Single-Node Kubernetes on Raspberry Pi with MicroK8s and Ubuntu

Introduction

The goal of this blog post is to explain how to setup and run Ubuntu Server on a Raspberry Pi with MicroK8s on-top to provide a single-node Kubernetes host for development and testing. In the last few months Ubuntu Server 18.04 has been ported to run the Raspberry Pi 2/3 which means we can now run snaps and other Ubuntu applications on these devices with ease.  

MicroK8s on Raspberry Pi

Hardware

This deployment uses the following components:

  • 1 x Raspberry Pi Version 3 Model B+
  • 1 x 256gb Integral MicroSD Card (though smaller models will suffice)
  • 1 x USB Keyboard
  • 1 x MicroUSB PSU 5v (official PSU recommended, not phone charger)
  • 1 x HDMI Cable
  • 1 x MicroSD Card Reader
  • 1 x Monitor/TV (preferably with HDMI Input or an adapter for HDMI)
  • 1 x Raspberry Pi Case (Optional)
  • 1 x USB Stick (Optional)
  • 1 x Cat5/6 Network Cable (Optional)

The hardware for this setup is pretty standard: we have a regular Raspberry Pi Version 3 Model B+ with the official PSU, a USB keyboard, HDMI Cable and Network Cable for internet connectivity and remote access.

To provide persistent storage to the machine, we will use a MicroSD card. For this setup, I used an Integral 256GB MicroSD card, but a smaller one can be used. As a minimum, an 8GB or 16GB card can be used, but remember it is also used to store the Docker images which run on-top of Kubernetes.

For the initial configuration, we will need to plug the Raspberry Pi into a monitor (or a TV) to do some initial configuration, especially if you are using WiFi. It is possible to modify the Ubuntu installation on the SD card by mounting it and modifying the files directly to save time, but that is out of the scope of this article.

Getting Ubuntu & Flashing the MicroSD Card

First we need to download the Ubuntu image which is specific to your Raspberry Pi, both Model 2+3 are supported. The image used as part of this blog post is ubuntu-18.04.2-preinstalled-server-arm64-raspi3.img.xz and it can be downloaded from here: http://cdimage.ubuntu.com/releases/18.04.2/release/.  

Once you’ve downloaded the image, you need to put this onto the MicroSD Card. Depending on your operating system, different tools can be used to do this. Be careful when writing the Ubuntu image to the MicroSD Card: make sure you backup the contents (if you want to keep them) and that you select the correct drive/disk:

  • Once you have downloaded the image, run your tool of choice and write the image to your MicroSD Card. Some of these tools need to be run in administrator mode.
  • If you’re on Ubuntu or another Linux distribution, most of them include tools for writing images to SD cards. On Ubuntu, the startup disk creator tool can be used, but it is also possible to use Etcher and UNetbootin if you prefer.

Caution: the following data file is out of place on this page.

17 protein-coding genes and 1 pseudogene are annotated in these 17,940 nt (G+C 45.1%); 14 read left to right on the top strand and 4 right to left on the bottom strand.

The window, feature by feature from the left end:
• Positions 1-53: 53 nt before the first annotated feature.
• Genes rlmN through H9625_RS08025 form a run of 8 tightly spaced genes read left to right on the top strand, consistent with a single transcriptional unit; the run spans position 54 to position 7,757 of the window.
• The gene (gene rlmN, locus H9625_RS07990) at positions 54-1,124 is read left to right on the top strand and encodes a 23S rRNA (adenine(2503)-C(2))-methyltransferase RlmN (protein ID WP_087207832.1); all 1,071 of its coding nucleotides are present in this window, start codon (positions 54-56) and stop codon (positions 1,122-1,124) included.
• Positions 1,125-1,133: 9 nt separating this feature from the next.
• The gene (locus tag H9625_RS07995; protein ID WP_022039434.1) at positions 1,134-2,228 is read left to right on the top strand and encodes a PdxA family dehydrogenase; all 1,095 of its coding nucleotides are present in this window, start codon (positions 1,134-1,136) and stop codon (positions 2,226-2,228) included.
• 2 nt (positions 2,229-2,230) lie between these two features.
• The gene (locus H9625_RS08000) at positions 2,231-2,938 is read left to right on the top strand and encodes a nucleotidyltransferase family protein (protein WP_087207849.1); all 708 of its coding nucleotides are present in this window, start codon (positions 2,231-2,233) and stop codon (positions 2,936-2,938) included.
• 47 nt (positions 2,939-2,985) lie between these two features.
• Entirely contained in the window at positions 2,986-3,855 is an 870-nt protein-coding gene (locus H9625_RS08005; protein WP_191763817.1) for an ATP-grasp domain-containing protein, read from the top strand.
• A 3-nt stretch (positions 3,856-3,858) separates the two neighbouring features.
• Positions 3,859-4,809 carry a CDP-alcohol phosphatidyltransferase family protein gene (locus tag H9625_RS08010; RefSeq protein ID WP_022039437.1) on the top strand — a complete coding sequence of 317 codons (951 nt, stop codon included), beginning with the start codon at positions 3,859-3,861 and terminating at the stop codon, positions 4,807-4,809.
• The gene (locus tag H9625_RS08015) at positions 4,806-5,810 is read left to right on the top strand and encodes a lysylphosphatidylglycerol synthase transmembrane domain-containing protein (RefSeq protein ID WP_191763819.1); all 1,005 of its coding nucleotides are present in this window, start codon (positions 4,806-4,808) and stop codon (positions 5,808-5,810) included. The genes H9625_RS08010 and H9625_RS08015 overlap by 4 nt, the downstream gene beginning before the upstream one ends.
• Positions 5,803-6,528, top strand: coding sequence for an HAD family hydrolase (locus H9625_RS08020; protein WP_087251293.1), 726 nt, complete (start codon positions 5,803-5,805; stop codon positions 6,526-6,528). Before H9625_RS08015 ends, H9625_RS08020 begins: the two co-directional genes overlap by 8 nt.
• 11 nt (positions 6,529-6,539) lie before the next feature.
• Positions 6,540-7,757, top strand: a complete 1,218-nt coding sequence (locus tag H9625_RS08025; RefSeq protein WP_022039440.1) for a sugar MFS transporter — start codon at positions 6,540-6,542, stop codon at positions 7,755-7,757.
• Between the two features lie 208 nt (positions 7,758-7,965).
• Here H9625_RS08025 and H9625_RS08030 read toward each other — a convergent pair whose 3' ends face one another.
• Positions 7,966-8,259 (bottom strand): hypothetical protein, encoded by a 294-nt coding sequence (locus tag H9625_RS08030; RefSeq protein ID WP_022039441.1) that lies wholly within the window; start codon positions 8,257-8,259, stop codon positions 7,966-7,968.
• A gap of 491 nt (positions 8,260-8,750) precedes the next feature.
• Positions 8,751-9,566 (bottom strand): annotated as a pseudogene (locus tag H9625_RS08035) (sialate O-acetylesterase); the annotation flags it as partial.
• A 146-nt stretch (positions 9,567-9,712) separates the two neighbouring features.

• If you’re on Mac/OSX, you can use Etcher or UNetbootin to write the disk image to the MicroSD Card.

Once your SD card is ready, pop it into the Raspberry Pi and plug in the power supply. If your case has a built in power button, press it now. You should be greeted by an Ubuntu/Raspberry Pi boot screen like the one seen below.

Initial Configuration

Once powered up, the machine should eventually come to a login prompt. The default credentials are username Ubuntu and password Ubuntu. You should be prompted to change your password after you login, set it to something memorable.

Now it’s time to connect to the internet to download MicroK8s and any other packages or containers we want to use. The easiest way is to plug the Raspberry Pi using an ethernet cable into your router/switch. However, the Raspberry Pi 3 comes with integrated WiFi and it is possible to use this to access your machine but it is optional. In order to do this, create a config file in /etc/netplan ending in .yaml or modify the existing 50-cloud-init.yaml and add a section for wifi devices.  Note: netplan is the new utility to do network configuration in Ubuntu since 16.04.

An example is given below, but make sure you replace the wifi SSID and password:

sudo vi /etc/netplan/50-cloud-init.yaml

The file contents should then be modifying using Vim (or another editor or your choice):

network:
    version: 2
    ethernets:
        eth0:
            dhcp4: true
            match:
                macaddress: b8:27:eb:43:07:44
            set-name: eth0
    wifis:
         wlan0:
            access-points:
             : { password:  }
            addresses: []
            dhcp4: true
            nameservers: {}

Once you’ve edited the config, you can apply it using the command:

sudo netplan applyip a

This will enable WiFi on your Raspberry Pi. Note that any errors in your config will be reported when running this command. You can check that the interface is up by using the ip a command.

The default hostname for this release of server is Ubuntu, so I’m going to change it to something more meaningful. This step is optional:

sudo hostnamectl --static set-hostname microk8s.<yourdomain>